6. Predetermine distress signals and call-signs.
7. Ensure that divers have removed anything from their mouths which could cause choking during the dive (gum, dentures, tobacco).
8. Thoroughly drill all personnel on emergency procedures giving attention to cross-training. Drills should include: Emergency recompression, fire, rapid dressing. restoration of breathing, eletric shock, entrapment, rapid undressing, first aid, embolism, near-drowning, uncontrolled ascent (blow-up), lost diver.


  • Complete Planning, Organization, and Coordination Activities:

1. Ensure contingency planning has been conducted.
2. Develop a flexible operational plan (Dive Plan) and state goals and tasks of each mission.
3. Completely brief dive team and support personnel as appropriate.
4. Designate a qualified diving supervisor to be in charge of the mission.
5. Designate a recorder/timekeeper and verify that he/she understands these duties.
6. Determine exact depth at the job site using a pneumfathometer or commercial depth sounder.
7. Verify existence of adequate compressed air for all planned operations, plus an adequate reserve for emergencies.
8. Ensure that no operations take place without the direct knowledge of the diving supervisor.
9. All efforts should be made to minimize bottom time. Water depth and diver condition should govern bottom time (not the amount of work needing done).
10. Ensure that when using SCUBA systems, a boat can be quickly cast off and moved to a diver in distress.

  • Perform Diving Safety Procedures, Establish Safety Measures:

1. Ensure each diver checks his/her own equipment in addition to checks made by tenders, technicians, and other support personnel.
2. Designate a stand by diver for all diving operations; the standby diver shall be dressed to the necessary level and be ready to enter the water if needed.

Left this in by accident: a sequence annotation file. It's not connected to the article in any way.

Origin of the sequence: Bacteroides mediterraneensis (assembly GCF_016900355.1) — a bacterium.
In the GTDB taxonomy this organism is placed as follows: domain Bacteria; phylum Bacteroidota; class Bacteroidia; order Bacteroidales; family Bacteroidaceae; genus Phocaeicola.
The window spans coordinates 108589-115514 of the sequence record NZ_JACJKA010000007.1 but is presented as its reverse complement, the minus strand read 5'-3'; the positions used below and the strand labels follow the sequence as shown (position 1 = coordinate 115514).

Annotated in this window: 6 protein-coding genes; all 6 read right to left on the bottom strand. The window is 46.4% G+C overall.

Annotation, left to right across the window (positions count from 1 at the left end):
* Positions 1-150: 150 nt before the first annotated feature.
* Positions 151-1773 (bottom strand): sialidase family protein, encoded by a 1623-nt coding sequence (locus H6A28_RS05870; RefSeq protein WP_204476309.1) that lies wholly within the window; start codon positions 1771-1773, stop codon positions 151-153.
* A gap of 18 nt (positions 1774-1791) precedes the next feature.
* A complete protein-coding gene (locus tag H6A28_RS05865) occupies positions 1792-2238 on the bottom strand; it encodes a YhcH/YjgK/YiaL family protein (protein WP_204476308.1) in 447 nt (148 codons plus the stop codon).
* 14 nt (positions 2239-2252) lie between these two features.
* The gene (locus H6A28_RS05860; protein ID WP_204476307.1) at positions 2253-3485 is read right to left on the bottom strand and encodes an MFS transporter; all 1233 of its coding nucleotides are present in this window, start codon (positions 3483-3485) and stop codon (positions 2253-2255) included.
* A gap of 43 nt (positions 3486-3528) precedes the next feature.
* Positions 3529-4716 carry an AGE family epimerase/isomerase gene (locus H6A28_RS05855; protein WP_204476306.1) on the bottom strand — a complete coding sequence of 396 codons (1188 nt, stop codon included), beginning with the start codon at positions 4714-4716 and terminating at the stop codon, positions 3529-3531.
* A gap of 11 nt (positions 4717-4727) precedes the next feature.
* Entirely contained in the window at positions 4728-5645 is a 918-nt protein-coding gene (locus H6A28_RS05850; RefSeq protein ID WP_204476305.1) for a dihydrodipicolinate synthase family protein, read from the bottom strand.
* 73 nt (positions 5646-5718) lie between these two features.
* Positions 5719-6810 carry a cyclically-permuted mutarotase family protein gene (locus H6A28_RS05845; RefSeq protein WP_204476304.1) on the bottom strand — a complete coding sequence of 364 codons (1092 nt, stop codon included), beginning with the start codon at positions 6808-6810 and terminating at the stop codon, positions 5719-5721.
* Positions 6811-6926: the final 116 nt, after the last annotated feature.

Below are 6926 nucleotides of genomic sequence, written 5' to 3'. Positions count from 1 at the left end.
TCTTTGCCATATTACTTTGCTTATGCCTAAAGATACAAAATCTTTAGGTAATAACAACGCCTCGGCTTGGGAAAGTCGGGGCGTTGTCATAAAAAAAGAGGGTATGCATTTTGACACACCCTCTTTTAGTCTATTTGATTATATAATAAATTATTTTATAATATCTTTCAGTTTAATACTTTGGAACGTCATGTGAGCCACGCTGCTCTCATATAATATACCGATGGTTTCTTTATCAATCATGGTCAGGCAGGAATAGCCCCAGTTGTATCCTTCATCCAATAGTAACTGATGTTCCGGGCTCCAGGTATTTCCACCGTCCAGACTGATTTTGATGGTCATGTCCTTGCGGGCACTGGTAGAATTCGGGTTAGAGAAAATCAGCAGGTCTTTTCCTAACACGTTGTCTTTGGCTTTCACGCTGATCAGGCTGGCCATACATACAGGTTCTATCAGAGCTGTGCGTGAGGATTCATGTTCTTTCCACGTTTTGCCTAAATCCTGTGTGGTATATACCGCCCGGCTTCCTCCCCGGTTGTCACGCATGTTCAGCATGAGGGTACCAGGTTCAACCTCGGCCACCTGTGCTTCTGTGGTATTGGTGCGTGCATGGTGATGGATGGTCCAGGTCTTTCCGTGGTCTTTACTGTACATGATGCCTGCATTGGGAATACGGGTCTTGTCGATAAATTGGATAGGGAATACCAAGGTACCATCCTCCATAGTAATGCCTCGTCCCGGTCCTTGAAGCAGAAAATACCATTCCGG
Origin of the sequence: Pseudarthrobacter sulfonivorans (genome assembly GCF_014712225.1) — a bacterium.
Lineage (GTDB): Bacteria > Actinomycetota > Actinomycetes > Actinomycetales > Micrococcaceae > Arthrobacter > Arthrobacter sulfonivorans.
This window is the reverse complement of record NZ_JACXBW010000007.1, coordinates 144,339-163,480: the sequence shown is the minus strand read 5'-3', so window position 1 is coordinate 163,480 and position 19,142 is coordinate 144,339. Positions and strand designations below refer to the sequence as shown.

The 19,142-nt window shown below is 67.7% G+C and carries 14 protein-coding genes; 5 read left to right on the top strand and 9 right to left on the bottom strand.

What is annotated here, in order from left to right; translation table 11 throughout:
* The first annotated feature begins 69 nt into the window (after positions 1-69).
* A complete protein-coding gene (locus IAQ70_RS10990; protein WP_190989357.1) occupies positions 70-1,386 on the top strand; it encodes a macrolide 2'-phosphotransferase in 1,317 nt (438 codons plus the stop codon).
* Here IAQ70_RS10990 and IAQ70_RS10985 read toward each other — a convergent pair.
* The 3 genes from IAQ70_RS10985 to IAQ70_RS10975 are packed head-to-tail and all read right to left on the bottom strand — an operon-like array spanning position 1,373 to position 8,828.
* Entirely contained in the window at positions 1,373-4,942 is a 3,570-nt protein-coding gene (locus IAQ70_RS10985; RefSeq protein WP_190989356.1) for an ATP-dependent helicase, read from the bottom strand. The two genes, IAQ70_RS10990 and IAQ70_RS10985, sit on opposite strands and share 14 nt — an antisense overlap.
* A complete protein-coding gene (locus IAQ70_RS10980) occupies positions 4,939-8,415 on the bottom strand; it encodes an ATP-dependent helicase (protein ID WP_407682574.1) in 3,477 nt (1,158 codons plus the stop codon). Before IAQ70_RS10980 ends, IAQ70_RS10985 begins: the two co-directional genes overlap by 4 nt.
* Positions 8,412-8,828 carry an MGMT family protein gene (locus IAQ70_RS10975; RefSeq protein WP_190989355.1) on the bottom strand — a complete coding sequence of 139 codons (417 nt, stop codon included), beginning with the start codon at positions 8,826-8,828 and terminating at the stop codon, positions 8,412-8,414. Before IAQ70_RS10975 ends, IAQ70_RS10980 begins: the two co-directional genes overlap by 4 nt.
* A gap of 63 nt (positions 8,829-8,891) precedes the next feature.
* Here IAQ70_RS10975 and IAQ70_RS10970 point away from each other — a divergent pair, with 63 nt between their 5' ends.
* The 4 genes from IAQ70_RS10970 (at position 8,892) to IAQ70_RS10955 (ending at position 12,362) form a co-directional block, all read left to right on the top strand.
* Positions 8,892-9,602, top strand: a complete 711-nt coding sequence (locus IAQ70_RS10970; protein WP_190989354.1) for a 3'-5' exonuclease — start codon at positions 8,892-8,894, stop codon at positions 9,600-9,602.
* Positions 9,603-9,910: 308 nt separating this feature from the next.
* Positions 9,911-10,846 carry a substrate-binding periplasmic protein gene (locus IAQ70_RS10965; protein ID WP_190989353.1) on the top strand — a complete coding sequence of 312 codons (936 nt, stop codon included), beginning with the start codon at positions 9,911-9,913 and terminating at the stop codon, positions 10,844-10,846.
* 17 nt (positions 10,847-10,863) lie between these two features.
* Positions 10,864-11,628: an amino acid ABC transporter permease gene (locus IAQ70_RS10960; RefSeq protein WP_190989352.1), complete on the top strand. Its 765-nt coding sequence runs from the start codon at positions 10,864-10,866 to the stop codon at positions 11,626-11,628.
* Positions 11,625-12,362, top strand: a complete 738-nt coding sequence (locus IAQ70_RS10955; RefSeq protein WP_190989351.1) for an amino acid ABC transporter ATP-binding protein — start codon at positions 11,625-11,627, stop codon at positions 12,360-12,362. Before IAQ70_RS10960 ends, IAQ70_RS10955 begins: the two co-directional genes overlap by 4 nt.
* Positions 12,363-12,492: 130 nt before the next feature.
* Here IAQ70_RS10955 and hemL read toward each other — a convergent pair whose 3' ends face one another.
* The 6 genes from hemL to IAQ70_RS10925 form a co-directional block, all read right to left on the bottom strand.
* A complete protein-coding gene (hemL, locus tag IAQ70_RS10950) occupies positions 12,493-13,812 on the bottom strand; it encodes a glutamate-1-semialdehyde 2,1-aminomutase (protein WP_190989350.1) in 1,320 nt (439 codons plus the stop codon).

3. Assign buddy divers, when necessary, for all SCUBA operations.
4. Take precautions to prevent divers from being fouled on the bottom. If work is conducted inside a wreck or other structure, assign a team of divers to accomplish the task. One diver enters the wreck, the other tends his lines from the point of entry.
5. When using explosives, take measures to ensure that no charge will be fired while divers are in the water.
6. Brief all divers and support personnel on planned decompression schedules for each diver.
7. Verify that diving craft display proper signals, flags, and lights for diving operations in progress.
8. Ensure that protection against harmful marine life has been provided.
9. Verify that proper safety and operational equipment is aboard small diving boats/craft.

  • Notify Proper Parties That Diving Operations Are Ready to Commence including: the diving supervisor, ships bridge to ensure use of mechanical devices/propellers/thrusters/sonar/mooring systems does not occur, harbor master, coast guard (as required), recompression facilities, emergency transport teams.


Diving Supervisor ________________________________

Date ________________________________

Diving Emergency Assistance Checklist

Recompression Chamber


Name/Phone #

Diving Medicine Physician/Phone #

Response Time

Gas Supplies


Name/Phone #

Response Time


Air Transportation


Name/Phone #

Response Time



Name/Phone #

Response Time

Sea Transportation


Name/Phone #

Response Time

Fire Station


Name/Phone #

Response Time



Name/Phone #

Response Time


Related Links for Diving Medicine Questions

Diving Medicine Online